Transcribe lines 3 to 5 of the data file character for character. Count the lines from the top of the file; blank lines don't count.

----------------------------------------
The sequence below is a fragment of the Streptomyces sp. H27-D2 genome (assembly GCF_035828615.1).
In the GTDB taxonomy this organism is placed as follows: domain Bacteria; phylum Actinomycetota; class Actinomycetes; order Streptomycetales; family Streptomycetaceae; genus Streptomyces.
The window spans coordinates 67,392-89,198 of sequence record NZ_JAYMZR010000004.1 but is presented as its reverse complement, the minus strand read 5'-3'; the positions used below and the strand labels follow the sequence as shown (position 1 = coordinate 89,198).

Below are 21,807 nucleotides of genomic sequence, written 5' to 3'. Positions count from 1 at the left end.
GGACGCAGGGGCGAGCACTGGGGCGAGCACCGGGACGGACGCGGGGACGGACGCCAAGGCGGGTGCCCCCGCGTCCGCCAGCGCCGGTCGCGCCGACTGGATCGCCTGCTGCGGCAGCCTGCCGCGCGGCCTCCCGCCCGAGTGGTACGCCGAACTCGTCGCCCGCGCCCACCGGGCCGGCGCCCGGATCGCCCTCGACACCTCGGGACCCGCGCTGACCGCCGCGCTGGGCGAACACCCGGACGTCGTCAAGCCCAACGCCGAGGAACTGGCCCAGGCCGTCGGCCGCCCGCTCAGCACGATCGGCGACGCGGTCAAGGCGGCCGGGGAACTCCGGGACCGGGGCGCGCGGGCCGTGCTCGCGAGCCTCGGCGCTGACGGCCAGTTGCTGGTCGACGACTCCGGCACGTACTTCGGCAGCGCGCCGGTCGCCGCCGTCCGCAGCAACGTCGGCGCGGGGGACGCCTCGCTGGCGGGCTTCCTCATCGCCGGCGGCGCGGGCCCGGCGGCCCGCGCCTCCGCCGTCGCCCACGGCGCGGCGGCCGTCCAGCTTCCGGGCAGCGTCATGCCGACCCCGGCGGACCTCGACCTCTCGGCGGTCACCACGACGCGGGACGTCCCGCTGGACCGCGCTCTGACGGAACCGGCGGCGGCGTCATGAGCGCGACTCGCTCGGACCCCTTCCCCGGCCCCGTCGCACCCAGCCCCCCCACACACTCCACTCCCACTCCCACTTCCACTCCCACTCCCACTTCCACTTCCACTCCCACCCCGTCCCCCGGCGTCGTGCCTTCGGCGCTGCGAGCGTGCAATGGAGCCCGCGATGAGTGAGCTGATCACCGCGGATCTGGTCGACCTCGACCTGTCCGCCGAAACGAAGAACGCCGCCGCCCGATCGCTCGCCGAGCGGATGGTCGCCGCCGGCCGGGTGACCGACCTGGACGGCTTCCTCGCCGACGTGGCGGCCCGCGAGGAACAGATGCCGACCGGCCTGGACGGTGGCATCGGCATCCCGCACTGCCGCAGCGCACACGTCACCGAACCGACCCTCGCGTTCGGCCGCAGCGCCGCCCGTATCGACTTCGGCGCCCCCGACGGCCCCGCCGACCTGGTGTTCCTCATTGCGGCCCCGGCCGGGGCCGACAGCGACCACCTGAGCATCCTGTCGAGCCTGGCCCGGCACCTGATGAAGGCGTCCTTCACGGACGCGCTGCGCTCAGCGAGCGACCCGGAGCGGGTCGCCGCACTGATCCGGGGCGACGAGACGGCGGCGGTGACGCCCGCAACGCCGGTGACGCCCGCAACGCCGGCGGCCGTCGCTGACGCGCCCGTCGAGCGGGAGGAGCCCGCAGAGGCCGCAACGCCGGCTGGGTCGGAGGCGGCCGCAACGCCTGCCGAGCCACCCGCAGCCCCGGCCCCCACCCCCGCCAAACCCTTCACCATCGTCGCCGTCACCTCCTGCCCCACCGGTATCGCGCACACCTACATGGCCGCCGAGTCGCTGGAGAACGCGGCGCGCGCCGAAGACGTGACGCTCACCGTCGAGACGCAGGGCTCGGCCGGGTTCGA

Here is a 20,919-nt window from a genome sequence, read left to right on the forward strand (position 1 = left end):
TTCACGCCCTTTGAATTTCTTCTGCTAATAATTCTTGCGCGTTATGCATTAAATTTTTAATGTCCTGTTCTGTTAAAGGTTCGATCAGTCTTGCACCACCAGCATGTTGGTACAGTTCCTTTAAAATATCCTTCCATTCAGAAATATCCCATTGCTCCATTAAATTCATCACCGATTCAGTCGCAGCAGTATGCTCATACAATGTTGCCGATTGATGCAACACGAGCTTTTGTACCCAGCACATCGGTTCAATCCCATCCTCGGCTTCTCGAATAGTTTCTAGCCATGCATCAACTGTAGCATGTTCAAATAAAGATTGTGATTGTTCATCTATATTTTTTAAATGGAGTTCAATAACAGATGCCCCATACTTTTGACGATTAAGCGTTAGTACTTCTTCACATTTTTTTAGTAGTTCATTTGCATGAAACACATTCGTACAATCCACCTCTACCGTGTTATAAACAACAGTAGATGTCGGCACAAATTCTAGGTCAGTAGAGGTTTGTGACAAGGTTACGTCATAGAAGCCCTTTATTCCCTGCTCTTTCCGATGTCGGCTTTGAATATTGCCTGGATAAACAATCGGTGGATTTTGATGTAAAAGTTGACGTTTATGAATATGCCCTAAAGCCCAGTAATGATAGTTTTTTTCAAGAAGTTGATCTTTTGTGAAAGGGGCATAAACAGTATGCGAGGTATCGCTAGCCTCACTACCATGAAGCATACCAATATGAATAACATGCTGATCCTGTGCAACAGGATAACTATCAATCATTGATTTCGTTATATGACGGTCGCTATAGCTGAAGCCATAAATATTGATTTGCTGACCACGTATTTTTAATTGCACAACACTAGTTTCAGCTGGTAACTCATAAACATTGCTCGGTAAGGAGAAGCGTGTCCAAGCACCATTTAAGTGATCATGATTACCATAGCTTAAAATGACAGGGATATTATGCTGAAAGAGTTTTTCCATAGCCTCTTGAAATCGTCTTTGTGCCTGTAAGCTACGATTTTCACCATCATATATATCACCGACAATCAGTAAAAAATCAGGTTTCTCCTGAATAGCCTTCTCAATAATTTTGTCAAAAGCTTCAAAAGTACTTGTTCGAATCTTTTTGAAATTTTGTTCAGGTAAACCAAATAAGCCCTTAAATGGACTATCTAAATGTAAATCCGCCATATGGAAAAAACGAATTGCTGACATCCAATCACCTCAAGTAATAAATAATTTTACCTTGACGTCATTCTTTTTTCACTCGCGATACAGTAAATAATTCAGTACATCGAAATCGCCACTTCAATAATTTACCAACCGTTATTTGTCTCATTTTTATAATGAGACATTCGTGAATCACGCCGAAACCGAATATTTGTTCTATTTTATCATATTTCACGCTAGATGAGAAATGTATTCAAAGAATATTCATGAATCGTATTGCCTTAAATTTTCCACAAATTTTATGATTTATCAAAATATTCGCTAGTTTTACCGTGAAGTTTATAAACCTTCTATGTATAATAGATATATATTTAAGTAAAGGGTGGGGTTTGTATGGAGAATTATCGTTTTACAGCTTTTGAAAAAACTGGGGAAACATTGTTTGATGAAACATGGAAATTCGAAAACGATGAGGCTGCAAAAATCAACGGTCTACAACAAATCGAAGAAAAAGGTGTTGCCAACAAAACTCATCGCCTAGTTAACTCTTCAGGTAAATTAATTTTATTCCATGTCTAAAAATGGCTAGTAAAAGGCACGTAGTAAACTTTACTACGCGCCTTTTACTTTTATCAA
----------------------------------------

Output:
The window spans coordinates 67,392-89,198 of sequence record NZ_JAYMZR010000004.1 but is presented as its reverse complement, the minus strand read 5'-3'; the positions used below and the strand labels follow the sequence as shown (position 1 = coordinate 89,198).

Below are 21,807 nucleotides of genomic sequence, written 5' to 3'. Positions count from 1 at the left end.
GGACGCAGGGGCGAGCACTGGGGCGAGCACCGGGACGGACGCGGGGACGGACGCCAAGGCGGGTGCCCCCGCGTCCGCCAGCGCCGGTCGCGCCGACTGGATCGCCTGCTGCGGCAGCCTGCCGCGCGGCCTCCCGCCCGAGTGGTACGCCGAACTCGTCGCCCGCGCCCACCGGGCCGGCGCCCGGATCGCCCTCGACACCTCGGGACCCGCGCTGACCGCCGCGCTGGGCGAACACCCGGACGTCGTCAAGCCCAACGCCGAGGAACTGGCCCAGGCCGTCGGCCGCCCGCTCAGCACGATCGGCGACGCGGTCAAGGCGGCCGGGGAACTCCGGGACCGGGGCGCGCGGGCCGTGCTCGCGAGCCTCGGCGCTGACGGCCAGTTGCTGGTCGACGACTCCGGCACGTACTTCGGCAGCGCGCCGGTCGCCGCCGTCCGCAGCAACGTCGGCGCGGGGGACGCCTCGCTGGCGGGCTTCCTCATCGCCGGCGGCGCGGGCCCGGCGGCCCGCGCCTCCGCCGTCGCCCACGGCGCGGCGGCCGTCCAGCTTCCGGGCAGCGTCATGCCGACCCCGGCGGACCTCGACCTCTCGGCGGTCACCACGACGCGGGACGTCCCGCTGGACCGCGCTCTGACGGAACCGGCGGCGGCGTCATGAGCGCGACTCGCTCGGACCCCTTCCCCGGCCCCGTCGCACCCAGCCCCCCCACACACTCCACTCCCACTCCCACTTCCACTCCCACTCCCACTTCCACTTCCACTCCCACCCCGTCCCCCGGCGTCGTGCCTTCGGCGCTGCGAGCGTGCAATGGAGCCCGCGATGAGTGAGCTGATCACCGCGGATCTGGTCGACCTCGACCTGTCCGCCGAAACGAAGAACGCCGCCGCCCGATCGCTCGCCGAGCGGATGGTCGCCGCCGGCCGGGTGACCGACCTGGACGGCTTCCTCGCCGACGTGGCGGCCCGCGAGGAACAGATGCCGACCGGCCTGGACGGTGGCATCGGCATCCCGCACTGCCGCAGCGCACACGTCACCGAACCGACCCTCGCGTTCGGCCGCAGCGCCGCCCGTATCGACTTCGGCGCCCCCGACGGCCCCGCCGACCTGGTGTTCCTCATTGCGGCCCCGGCCGGGGCCGACAGCGACCACCTGAGCATCCTGTCGAGCCTGGCCCGGCACCTGATGAAGGCGTCCTTCACGGACGCGCTGCGCTCAGCGAGCGACCCGGAGCGGGTCGCCGCACTGATCCGGGGCGACGAGACGGCGGCGGTGACGCCCGCAACGCCGGTGACGCCCGCAACGCCGGCGGCCGTCGCTGACGCGCCCGTCGAGCGGGAGGAGCCCGCAGAGGCCGCAACGCCGGCTGGGTCGGAGGCGGCCGCAACGCCTGCCGAGCCACCCGCAGCCCCGGCCCCCACCCCCGCCAAACCCTTCACCATCGTCGCCGTCACCTCCTGCCCCACCGGTATCGCGCACACCTACATGGCCGCCGAGTCGCTGGAGAACGCGGCGCGCGCCGAAGACGTGACGCTCACCGTCGAGACGCAGGGCTCGGCCGGGTTCGA